Spreading positive messages on migration on International Migrants Day
Thursday 18 December is International Migrants Day, so it is appropriate that I inform you of the latest TUC project on migration.
The TUC’s Migration Messaging Campaign began earlier this year to challenge the subject of scapegoating migrants for social and economic concerns in the media and toxic political rhetoric, by promoting progressive messages at the local level. These messages would highlight the real causes of communities’ concern: worker exploitation and lack of local investment. The campaign is working in three pilot areas, Corby, Manchester and Southampton.
Things kicked off to a great start with introductory media and advocacy workshops held within the three regional areas.
From these workshops and local mapping exercises, we were able to assemble a campaign group in each area consisting of a mixture of trade union activists, local voluntary organisations, community groups and local councillors. These groups meet locally on a regular basis and continue to develop local campaign ideas that aim to shift the debate away from blaming migrants for the economic problems affecting each local area.
In Manchester, the campaign group is currently working with a migrant community organisation to collect case studies of worker exploitation of both migrant and non migrant workers. We hope to use these stories to feed into radio programmes run by a local voluntary radio station in order to highlight the issues and show that government policies are to blame for the job insecurities and not migrant workers.
Corby is an area where the manufacturing sector accounts for a large percentage of jobs. Our Corby campaign group is working with USDAW reps to develop a short film which aims to profile positive employment/union practices within the biggest manufacturing employer in the area, by contrasting that with personal stories of worker exploitation and internal workplace segregation of migrants and non-migrants within other local manufacturing companies. We hope that this film will be showcased at a future local event at the Corby council offices, with members of the local Chambers of Commerce, local MP, local employers and councillors invited. The aim of this event will be to highlight the real concerns of worker exploitation and using the messages in the film to put pressure on those in power to influence the local employers away from exploiting their workers.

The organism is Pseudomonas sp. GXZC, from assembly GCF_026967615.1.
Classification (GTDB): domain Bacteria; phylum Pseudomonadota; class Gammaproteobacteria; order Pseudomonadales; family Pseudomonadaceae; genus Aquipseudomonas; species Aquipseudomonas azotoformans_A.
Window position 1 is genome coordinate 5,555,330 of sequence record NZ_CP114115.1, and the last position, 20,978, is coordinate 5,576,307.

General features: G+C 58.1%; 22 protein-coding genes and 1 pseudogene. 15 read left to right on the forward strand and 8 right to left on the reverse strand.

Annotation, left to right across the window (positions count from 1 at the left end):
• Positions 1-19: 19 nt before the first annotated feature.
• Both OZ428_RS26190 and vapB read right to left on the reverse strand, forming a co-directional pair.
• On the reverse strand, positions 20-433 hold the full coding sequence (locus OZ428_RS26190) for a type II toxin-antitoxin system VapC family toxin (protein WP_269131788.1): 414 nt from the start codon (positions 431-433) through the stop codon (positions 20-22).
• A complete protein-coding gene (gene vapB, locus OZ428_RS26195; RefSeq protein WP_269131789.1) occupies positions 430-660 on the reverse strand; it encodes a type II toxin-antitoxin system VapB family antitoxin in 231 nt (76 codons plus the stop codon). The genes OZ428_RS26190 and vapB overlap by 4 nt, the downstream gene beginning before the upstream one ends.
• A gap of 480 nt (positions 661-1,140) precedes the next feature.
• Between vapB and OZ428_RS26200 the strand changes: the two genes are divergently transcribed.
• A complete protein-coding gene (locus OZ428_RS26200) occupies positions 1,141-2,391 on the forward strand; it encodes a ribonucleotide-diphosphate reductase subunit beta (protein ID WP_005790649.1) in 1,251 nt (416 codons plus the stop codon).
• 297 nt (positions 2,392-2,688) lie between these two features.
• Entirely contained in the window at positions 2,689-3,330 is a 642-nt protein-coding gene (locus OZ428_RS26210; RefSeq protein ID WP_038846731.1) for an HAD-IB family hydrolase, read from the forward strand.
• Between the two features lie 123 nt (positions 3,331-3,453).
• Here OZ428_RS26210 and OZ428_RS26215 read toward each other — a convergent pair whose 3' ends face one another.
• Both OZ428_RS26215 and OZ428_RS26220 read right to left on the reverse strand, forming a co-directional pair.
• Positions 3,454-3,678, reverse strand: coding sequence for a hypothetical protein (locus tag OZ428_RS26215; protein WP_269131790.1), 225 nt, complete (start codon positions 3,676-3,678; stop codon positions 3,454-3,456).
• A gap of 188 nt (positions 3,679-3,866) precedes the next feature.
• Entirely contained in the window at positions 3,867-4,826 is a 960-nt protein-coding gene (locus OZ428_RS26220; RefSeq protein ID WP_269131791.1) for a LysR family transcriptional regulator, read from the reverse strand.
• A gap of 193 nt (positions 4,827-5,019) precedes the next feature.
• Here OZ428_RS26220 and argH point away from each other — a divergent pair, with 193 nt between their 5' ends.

In Southampton, our group has formed a local identity by adopting the name ‘Southampton Communities Alliance’. The group as a whole identified that there are concerns being generated around a publically owned broadcaster’s decision to commission a TV programme that has been filmed in Southampton’s Derby Road called ‘Immigration Street’. Our campaign group is working with local residents’ associations, local councillors, local MPs, community groups, voluntary organisations and advocacy groups to call for the screening of the TV programme to be cancelled. Southampton locals are concerned the airing of the proposed programme next year will have a detrimental effect on the local community and will exploit vulnerable people, risk the attraction of extremists and incite racism, especially when 84% of hate crimes committed in the last year have been race hate crimes. The group plans to hold events raising awareness of the campaign, and encourage local residents to change their perceptions of migrants in the local area by working with Southampton Solent University students to make a series of 6 short films about Derby Road, filmed from the residents’ perspectives and the professionals engaging with them, to reflect a true picture of the multicultural community.
The next few months will lend itself to a flurry of campaign activity as we aim to highlight the need for decent jobs, fair pay, respect and a voice at work for migrants and non migrants alike as stated in the TUC’s Campaign Plan. It is worth noting that the approach of unions being visible at community level, talking to local people, voluntary organisations and community groups about issues such as migration has increased coalition building within this project. Building up existing and new sustainable local partnerships with these groups creates new opportunities for local people and migrants to see the importance of joining a union.